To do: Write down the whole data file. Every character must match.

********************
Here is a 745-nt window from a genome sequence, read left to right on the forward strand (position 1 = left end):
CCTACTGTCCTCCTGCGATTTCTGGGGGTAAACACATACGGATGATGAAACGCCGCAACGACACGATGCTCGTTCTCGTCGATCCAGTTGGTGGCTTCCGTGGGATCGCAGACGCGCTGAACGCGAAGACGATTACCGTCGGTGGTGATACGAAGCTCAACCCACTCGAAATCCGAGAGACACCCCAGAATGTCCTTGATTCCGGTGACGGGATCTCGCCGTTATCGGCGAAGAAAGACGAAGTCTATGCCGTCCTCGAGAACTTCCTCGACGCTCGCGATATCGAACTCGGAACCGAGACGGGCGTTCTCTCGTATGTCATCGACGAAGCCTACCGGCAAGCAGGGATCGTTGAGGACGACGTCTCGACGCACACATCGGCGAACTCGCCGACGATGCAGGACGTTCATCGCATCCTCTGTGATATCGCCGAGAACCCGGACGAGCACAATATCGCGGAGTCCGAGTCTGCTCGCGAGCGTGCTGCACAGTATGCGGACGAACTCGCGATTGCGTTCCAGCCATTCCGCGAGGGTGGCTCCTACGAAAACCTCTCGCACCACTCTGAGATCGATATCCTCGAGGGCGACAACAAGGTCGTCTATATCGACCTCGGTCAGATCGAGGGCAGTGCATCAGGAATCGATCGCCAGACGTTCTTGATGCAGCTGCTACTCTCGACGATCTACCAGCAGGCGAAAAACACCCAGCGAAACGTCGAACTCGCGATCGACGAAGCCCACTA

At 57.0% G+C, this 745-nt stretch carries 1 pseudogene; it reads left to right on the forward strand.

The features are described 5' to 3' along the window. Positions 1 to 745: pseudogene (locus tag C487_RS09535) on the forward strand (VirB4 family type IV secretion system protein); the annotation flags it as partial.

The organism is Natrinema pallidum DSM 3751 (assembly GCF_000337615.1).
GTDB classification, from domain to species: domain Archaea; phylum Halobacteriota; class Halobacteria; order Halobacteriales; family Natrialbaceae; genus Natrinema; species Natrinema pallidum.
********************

Here is a 745-nt window from a genome sequence, read left to right on the forward strand (position 1 = left end):
CCTACTGTCCTCCTGCGATTTCTGGGGGTAAACACATACGGATGATGAAACGCCGCAACGACACGATGCTCGTTCTCGTCGATCCAGTTGGTGGCTTCCGTGGGATCGCAGACGCGCTGAACGCGAAGACGATTACCGTCGGTGGTGATACGAAGCTCAACCCACTCGAAATCCGAGAGACACCCCAGAATGTCCTTGATTCCGGTGACGGGATCTCGCCGTTATCGGCGAAGAAAGACGAAGTCTATGCCGTCCTCGAGAACTTCCTCGACGCTCGCGATATCGAACTCGGAACCGAGACGGGCGTTCTCTCGTATGTCATCGACGAAGCCTACCGGCAAGCAGGGATCGTTGAGGACGACGTCTCGACGCACACATCGGCGAACTCGCCGACGATGCAGGACGTTCATCGCATCCTCTGTGATATCGCCGAGAACCCGGACGAGCACAATATCGCGGAGTCCGAGTCTGCTCGCGAGCGTGCTGCACAGTATGCGGACGAACTCGCGATTGCGTTCCAGCCATTCCGCGAGGGTGGCTCCTACGAAAACCTCTCGCACCACTCTGAGATCGATATCCTCGAGGGCGACAACAAGGTCGTCTATATCGACCTCGGTCAGATCGAGGGCAGTGCATCAGGAATCGATCGCCAGACGTTCTTGATGCAGCTGCTACTCTCGACGATCTACCAGCAGGCGAAAAACACCCAGCGAAACGTCGAACTCGCGATCGACGAAGCCCACTA

At 57.0% G+C, this 745-nt stretch carries 1 pseudogene; it reads left to right on the forward strand.

The features are described 5' to 3' along the window. Positions 1 to 745: pseudogene (locus tag C487_RS09535) on the forward strand (VirB4 family type IV secretion system protein); the annotation flags it as partial.

The organism is Natrinema pallidum DSM 3751 (assembly GCF_000337615.1).
GTDB classification, from domain to species: domain Archaea; phylum Halobacteriota; class Halobacteria; order Halobacteriales; family Natrialbaceae; genus Natrinema; species Natrinema pallidum.